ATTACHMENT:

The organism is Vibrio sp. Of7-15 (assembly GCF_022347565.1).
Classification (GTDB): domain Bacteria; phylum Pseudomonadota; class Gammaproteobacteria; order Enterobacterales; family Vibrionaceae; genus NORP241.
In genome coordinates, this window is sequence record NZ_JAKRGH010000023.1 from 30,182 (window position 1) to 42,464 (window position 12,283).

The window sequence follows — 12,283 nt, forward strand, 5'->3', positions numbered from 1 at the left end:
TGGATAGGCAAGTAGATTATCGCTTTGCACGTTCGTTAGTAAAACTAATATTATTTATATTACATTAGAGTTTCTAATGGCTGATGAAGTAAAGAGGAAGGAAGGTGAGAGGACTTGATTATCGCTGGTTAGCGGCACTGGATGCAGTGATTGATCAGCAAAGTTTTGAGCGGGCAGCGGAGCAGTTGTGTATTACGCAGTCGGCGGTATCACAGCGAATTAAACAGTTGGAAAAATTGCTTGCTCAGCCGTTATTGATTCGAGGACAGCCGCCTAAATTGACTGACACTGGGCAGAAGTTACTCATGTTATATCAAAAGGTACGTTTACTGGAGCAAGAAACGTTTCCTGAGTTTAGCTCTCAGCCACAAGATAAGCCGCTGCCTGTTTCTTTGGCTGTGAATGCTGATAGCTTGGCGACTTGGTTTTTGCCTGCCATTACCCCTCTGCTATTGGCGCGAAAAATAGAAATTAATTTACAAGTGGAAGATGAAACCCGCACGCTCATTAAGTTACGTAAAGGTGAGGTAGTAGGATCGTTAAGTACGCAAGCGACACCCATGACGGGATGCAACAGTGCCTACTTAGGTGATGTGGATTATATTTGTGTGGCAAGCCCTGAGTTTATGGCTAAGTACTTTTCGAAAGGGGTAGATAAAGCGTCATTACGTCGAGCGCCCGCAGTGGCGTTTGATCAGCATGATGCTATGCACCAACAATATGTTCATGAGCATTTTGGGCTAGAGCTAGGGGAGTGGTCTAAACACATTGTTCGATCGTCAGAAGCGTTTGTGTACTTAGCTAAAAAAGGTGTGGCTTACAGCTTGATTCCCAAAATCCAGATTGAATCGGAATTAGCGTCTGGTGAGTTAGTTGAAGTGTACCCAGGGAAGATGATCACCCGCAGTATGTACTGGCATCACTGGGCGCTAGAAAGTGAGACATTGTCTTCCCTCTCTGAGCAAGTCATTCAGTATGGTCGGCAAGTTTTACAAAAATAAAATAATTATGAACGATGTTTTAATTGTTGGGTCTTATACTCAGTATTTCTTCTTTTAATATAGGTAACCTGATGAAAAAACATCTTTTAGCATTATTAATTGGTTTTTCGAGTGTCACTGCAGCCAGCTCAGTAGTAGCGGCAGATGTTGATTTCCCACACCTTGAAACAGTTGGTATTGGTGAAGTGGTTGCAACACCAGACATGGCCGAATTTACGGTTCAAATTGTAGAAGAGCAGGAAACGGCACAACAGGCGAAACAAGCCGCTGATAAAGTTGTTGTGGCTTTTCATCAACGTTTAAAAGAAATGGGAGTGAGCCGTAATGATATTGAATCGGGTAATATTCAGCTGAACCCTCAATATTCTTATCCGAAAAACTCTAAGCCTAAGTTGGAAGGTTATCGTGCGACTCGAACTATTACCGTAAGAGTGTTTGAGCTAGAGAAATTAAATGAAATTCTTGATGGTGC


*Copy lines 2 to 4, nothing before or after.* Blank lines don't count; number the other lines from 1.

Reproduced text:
Classification (GTDB): domain Bacteria; phylum Pseudomonadota; class Gammaproteobacteria; order Enterobacterales; family Vibrionaceae; genus NORP241.
In genome coordinates, this window is sequence record NZ_JAKRGH010000023.1 from 30,182 (window position 1) to 42,464 (window position 12,283).

The window sequence follows — 12,283 nt, forward strand, 5'->3', positions numbered from 1 at the left end: